In ancient societies wherein worship of a feminine godhead is present, it usually went hand in hand with a society that revolved around farming and agriculture. These two things seemed to go hand in hand, as the main aspect of the Goddess is fertility and growth. Even when a female god is not primarily worshiped, the mother aspect is revered. Also in these same societies women are held to the same or higher regard as their male counterparts because women not only held the power of gestation, but also they were also the main tenders of the fields and gatherers of the crops. This is true of societies that are basically patrilineal as well as those of which are female dominated. In South Africa, several tribes were dominated primarily by women. The Sotho-Verdo tribe was patriarchal but women were held to the highest reverence due to the role of motherhood as the avenue to furthering of the tribe. The father’s sister was the most important member of a family’s council and also the priest and sole tie to their ancestors. The chief of the tribe ruled alongside his sister and was expected to follow her advice. Every important matter was referred to her judgment. One very interesting matriarchal culture was the Lovedu, also of South Africa. While the descent of its members was still traced through the biological father, the head of the tribe was always female; this queen was called Mujaji, the Rain Queen, and was both the political and religious leader of the tribe. Motherhood in this particular culture is interesting because it crossed the traditional gender lines. Women often married other women and used close relatives to impregnate them, thus allowing the line to patriarchal but still within their own bloodlines. It would seem that the patriarchal aspect of this tribe was mostly symbolic. However, the women who paid the bride head would be called father by the children inside the marriage, and mothers could be either male or female.

The Lovedu Tribe of South Africa

Source

A Shift Occurs in Goddess Worship

The most prevalent change in the worship of a Great Mother came about due to religious conversions. These conversions were often forced by invading cultures. Occasionally the culture being invaded fades away completely, but often aspects of these religions are stubbornly incorporated into the converted religion. There are many examples of this occurring. All of these illustrate the strength and perseverance of the mother symbol. Conversion almost always involved a culture going from a polytheistic religion to a monotheistic one; wherein there was no room to simultaneously worship a female god. In fact, the worship of any figure other than the “true God” was considered heretical or idolatry. This, I believe, is due to the need for a clearly defined power structure in the newly conquered land. Because the invaders came from a place that already had disdained female dominance and were in fact men who did not believe women should share in political power, they felt the need to incorporate this essential ideal into the new culture. If God maintained that women were inferior, then the women could not rise against them. This is a social concept that has maintained throughout Christian history. However, while the power structure was altered, in most of the conquered cultures that remained in existence mother worship was simply added to the new religion.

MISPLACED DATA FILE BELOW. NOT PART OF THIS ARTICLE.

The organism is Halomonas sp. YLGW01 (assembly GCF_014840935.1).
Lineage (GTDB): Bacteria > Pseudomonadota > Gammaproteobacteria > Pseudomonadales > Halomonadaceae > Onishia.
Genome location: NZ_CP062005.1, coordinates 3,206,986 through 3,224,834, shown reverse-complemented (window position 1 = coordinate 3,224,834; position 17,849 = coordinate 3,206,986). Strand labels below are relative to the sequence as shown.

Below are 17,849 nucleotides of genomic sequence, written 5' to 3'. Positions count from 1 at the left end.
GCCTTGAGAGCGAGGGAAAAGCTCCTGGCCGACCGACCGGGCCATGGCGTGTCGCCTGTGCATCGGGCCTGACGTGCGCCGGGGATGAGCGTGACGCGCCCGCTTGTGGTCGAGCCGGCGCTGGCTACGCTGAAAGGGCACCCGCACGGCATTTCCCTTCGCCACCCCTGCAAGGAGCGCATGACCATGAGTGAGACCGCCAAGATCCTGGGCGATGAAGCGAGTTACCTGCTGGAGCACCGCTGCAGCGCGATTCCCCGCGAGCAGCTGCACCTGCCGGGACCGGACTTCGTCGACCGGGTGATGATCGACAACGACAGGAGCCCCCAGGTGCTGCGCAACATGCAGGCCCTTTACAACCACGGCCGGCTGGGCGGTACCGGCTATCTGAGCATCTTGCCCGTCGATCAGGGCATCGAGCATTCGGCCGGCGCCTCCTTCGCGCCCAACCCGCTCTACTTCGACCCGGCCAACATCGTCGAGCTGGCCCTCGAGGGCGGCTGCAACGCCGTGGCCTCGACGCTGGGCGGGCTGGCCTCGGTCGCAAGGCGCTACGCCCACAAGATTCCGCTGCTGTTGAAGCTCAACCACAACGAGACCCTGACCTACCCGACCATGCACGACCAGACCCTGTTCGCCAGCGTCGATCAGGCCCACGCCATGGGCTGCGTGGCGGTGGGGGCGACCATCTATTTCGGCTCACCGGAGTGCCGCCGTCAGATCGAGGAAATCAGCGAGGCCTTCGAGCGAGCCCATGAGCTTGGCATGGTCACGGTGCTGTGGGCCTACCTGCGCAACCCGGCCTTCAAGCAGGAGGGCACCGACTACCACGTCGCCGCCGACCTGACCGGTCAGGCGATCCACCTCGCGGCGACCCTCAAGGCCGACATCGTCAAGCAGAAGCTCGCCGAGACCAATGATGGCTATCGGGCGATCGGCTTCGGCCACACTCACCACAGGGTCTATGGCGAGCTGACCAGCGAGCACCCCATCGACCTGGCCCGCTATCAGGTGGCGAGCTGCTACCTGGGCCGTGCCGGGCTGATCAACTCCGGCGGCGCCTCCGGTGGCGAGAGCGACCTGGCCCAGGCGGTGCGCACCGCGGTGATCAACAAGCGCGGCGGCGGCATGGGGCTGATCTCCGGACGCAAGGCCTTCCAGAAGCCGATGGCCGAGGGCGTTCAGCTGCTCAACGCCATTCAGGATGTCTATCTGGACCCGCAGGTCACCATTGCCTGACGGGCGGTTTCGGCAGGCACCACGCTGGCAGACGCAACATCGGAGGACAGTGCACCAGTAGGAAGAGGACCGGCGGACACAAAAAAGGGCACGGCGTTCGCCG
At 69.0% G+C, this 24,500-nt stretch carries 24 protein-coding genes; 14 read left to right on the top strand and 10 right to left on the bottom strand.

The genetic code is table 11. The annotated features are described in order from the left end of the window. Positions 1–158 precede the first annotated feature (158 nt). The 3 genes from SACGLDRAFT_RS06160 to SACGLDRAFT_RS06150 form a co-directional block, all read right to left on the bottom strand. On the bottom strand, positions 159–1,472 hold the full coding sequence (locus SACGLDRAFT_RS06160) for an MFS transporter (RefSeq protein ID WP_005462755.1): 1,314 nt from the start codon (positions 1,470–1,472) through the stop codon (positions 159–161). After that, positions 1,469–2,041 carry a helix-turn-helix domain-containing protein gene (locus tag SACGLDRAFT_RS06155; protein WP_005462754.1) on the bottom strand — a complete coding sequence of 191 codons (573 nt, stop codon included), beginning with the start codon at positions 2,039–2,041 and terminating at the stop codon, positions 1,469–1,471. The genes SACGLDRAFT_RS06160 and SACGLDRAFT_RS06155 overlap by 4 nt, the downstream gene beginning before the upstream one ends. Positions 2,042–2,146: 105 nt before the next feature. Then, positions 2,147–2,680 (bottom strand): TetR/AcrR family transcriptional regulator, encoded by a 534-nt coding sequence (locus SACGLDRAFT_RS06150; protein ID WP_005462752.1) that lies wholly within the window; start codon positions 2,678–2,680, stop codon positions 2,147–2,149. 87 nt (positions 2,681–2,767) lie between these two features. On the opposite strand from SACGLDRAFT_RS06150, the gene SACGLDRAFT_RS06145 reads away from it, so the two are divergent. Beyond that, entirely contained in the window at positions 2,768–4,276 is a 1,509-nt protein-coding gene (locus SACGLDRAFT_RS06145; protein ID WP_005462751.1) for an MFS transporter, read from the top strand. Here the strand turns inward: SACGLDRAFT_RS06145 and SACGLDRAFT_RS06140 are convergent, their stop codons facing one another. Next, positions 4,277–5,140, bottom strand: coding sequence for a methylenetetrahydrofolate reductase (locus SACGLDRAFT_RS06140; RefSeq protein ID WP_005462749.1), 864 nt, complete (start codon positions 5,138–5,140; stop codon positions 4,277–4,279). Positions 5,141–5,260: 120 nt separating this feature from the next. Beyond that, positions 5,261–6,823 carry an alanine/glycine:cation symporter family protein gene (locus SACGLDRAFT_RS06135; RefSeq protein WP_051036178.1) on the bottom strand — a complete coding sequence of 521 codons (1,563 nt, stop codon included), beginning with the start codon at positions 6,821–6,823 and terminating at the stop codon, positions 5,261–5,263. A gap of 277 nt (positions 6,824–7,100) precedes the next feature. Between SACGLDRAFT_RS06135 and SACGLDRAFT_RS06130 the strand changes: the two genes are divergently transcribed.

The Mayan culture is a classic example of a culture that stubbornly refused to give up all of their spiritual ideals. The Mayan Great Mother symbol took the form of the Moon Goddess, who engaged in sex with many other gods, and gave birth, to the Maya people. This is the Mayan creation myth, but the Moon Goddess also dictated the Mayan self-identity, spirituality, and gender roles. The myth itself outlined political structure and code of ethics for the people, as well as describing ancestral and noble lines. The Moon Goddess also represented the sexual desires of the people, as she desired relations with many so she could continue to breed life. In this way sexual identity became an important aspect of Mayan worship; it was regarded as a part of the cycle of life and as essential as birth. During the Spanish invasion and forced conversion of the Maya people, the Goddess also became a symbol of resistance of this new religion. Even today there are descendants of the Mayans who continue to resist colonialization in her name. However, to many she became a part of the image of the Virgin Mary as conversion to Christianity became more prevalent. The Mayans incorporated much of their beliefs into the new religion by merely shifting the focus of certain gods into the existing figures of Christianity; in this the Moon Goddess became the Virgin Mary.